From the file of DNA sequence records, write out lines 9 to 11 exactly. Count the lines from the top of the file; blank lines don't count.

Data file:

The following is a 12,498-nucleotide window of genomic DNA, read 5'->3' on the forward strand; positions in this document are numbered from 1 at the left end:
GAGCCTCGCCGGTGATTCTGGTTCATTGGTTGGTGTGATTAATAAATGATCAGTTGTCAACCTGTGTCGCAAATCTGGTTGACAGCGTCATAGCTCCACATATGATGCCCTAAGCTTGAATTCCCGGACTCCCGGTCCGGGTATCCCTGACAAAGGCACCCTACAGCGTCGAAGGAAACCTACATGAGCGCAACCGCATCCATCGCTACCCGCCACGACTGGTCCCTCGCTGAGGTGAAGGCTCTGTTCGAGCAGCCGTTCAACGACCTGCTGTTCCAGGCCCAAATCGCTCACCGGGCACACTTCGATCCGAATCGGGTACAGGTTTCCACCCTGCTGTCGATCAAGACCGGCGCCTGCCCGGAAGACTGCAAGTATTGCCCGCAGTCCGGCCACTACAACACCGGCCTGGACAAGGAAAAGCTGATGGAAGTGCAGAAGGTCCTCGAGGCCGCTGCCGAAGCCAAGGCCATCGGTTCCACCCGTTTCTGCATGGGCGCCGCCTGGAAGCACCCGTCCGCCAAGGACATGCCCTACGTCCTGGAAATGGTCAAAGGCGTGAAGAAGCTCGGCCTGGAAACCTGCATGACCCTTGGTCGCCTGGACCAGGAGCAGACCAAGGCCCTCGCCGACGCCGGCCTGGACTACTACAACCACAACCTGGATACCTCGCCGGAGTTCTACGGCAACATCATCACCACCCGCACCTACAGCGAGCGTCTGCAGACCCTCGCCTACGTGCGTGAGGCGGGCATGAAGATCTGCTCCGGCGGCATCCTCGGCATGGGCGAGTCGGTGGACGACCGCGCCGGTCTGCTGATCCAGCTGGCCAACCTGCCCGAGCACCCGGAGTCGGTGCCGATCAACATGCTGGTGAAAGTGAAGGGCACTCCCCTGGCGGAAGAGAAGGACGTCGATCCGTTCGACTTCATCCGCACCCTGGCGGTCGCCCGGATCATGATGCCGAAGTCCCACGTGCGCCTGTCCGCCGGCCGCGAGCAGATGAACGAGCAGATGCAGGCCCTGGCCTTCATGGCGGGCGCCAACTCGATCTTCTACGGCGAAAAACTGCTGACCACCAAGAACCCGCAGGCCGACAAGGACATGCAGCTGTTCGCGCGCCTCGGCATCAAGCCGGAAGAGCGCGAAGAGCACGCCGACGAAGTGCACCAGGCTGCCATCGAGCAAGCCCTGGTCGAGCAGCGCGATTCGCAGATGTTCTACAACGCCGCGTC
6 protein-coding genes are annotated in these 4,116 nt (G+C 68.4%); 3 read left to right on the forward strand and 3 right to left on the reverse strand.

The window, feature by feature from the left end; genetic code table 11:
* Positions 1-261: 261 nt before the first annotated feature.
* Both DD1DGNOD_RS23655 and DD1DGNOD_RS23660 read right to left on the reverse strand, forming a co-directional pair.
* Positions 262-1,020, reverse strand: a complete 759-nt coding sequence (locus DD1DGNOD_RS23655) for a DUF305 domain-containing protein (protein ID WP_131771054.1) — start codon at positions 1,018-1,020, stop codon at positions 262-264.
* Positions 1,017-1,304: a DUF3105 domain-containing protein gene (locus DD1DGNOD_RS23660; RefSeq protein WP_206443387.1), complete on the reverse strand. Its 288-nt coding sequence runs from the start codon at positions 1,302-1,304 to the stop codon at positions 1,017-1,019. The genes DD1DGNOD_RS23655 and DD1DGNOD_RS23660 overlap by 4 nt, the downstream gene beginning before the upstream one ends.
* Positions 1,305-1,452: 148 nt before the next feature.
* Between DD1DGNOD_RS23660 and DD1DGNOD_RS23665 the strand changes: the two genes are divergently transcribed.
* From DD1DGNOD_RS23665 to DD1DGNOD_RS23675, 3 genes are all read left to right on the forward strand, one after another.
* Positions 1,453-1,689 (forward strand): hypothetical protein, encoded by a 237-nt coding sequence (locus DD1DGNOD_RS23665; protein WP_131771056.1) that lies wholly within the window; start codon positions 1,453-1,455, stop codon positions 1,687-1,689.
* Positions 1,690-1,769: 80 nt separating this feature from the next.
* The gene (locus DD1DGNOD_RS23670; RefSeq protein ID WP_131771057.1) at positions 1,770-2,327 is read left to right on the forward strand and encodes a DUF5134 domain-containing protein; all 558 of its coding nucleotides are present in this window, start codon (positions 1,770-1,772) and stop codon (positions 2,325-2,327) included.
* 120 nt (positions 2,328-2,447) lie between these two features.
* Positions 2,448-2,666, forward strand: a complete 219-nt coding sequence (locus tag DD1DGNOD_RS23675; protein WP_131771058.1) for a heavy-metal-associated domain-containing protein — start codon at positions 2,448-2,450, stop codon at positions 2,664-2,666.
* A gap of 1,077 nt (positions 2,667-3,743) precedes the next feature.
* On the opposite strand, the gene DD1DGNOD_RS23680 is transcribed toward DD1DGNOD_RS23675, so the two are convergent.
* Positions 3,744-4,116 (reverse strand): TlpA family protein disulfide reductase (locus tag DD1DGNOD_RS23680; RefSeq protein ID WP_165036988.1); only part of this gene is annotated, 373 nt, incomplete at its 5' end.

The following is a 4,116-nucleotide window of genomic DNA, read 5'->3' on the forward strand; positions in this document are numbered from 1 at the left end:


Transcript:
* Positions 1,305-1,452: 148 nt before the next feature.
* Between DD1DGNOD_RS23660 and DD1DGNOD_RS23665 the strand changes: the two genes are divergently transcribed.
* From DD1DGNOD_RS23665 to DD1DGNOD_RS23675, 3 genes are all read left to right on the forward strand, one after another.